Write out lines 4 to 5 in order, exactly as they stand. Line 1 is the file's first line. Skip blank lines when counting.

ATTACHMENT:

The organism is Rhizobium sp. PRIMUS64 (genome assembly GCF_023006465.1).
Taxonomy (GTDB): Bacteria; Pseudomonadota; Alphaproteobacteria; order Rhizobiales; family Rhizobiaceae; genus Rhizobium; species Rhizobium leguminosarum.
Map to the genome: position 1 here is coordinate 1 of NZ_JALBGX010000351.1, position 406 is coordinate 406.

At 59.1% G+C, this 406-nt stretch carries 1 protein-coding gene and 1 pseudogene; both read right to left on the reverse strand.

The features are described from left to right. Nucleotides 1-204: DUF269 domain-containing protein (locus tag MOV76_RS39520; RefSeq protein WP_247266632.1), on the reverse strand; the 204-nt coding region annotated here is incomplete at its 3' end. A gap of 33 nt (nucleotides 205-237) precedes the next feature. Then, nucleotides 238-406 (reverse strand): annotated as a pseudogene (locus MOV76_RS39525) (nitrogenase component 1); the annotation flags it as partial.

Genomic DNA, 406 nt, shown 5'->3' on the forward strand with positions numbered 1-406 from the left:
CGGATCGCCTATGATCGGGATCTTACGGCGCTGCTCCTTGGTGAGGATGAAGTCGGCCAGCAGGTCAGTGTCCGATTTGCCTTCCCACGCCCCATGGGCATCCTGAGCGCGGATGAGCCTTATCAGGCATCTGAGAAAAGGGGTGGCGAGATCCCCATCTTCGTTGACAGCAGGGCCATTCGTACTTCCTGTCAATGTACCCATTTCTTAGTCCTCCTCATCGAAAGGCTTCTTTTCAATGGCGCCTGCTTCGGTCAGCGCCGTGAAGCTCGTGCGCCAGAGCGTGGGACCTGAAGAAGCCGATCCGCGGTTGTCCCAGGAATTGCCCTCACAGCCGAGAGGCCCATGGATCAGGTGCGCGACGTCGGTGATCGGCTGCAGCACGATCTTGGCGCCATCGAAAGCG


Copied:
At 59.1% G+C, this 406-nt stretch carries 1 protein-coding gene and 1 pseudogene; both read right to left on the reverse strand.

The features are described from left to right. Nucleotides 1-204: DUF269 domain-containing protein (locus tag MOV76_RS39520; RefSeq protein WP_247266632.1), on the reverse strand; the 204-nt coding region annotated here is incomplete at its 3' end. A gap of 33 nt (nucleotides 205-237) precedes the next feature. Then, nucleotides 238-406 (reverse strand): annotated as a pseudogene (locus MOV76_RS39525) (nitrogenase component 1); the annotation flags it as partial.